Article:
Jutta Gutberlet leads an international effort to help the catadores of São Paulo find dignity and an economic foothold in the South American metropolis.
WHOEVER FIRST SAID THAT ONE MAN'S GARBAGE is another man’s treasure, probably wasn’t thinking about environmental sustainability or fighting poverty. But that’s the new spin Jutta Gutberlet is putting on the old truism, through her work with people who eke out a living by extracting valuables from their more affluent neighbours’ rubbish. Motivated by a desire “to build a more just and more sustainable world,” the University of Victoria social geographer leads a six-year international development project in São Paulo, Brazil that aims to generate and redistribute income for the city’s most economically disadvantaged residents, while cleaning up city streets and reducing the waste of precious resources.
São Paulo, South America’s largest city, is familiar territory for Gutberlet, who moved there from Germany with her parents at age 12. However, it was not until the mid-1990s, when she was conducting research in marginal squatter settlements on São Paulo’s periphery, that she first encountered the city’s catadores, or collectors, roaming the streets with their carts or horse-drawn wagons and retrieving marketable items from curbside trash piles.
Gutberlet’s response to this sight came from both her head and her heart. “My intellectual reaction [was] how wasteful and consumption-oriented our society is and what an important service these people are doing in separating at least some of the resources,” she recalls. “My emotional reaction [was that] these people are more than just poor. They are socially excluded and something needs to be done to recover their citizenship.”
When Gutberlet joined the UVic Geography Department in 2000, the catadores were still on her mind and she was soon at work on a project proposal in collaboration with colleagues at the Centro Universitário Fundação Santo André and other Brazilian partners. Last May, they received a $1-million funding commitment from a Canadian International Development Agency program for partnerships between universities in Canada and developing countries.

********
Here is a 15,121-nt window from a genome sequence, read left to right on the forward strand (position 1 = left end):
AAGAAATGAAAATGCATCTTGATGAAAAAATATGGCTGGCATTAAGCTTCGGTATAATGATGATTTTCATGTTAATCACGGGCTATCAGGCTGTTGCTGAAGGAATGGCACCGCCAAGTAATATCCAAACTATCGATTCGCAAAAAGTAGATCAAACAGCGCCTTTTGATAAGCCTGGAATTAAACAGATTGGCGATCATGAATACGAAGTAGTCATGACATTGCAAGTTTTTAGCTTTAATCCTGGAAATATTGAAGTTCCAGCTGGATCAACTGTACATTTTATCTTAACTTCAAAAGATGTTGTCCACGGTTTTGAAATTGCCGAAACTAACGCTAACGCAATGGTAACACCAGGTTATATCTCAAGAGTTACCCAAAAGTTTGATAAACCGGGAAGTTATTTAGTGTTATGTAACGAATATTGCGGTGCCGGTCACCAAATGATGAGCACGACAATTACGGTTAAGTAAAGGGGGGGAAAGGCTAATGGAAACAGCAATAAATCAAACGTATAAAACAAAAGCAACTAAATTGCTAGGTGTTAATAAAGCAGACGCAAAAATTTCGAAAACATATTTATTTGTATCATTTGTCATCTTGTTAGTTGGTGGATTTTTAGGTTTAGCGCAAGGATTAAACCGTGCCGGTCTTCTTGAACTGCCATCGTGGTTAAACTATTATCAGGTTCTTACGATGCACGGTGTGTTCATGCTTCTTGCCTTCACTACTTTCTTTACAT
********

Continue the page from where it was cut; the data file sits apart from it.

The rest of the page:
Gutberlet’s community-based recycling project focuses on four municipalities—São Paulo, Diadema, Santo André and Ribeirão Pires—within greater metropolitan São Paulo. As in many mega-cities, especially in poorer countries, the number of São Paulo residents who support themselves by salvaging from garbage has grown dramatically in recent years, for several reasons.
“First of all, there is a lot of poverty and unemployment and also unskilled people,” explains Gutberlet. “For many people it’s the last option to make a livelihood.” There is also the increase in consumerism that comes with urbanization. “It is proven that with the switch from a rural to an urban lifestyle, people generate more disposable waste.”
The rise of informal recycling is a natural response to the widening gap between haves and have-nots in a throw-away society, but it doesn’t adequately address either environmental or poverty issues. Vast quantities of recyclable materials remain unrecovered—officially, up to 90 percent of the total waste in the project’s target municipalities ends up in landfills. And the unofficial status of the waste pickers leaves them vulnerable to exploitation by middlemen and businesses that buy from them, and unprotected against occupational health risks, such as exposure to microbes and chemicals or injuries from handling sharp metal and broken glass.
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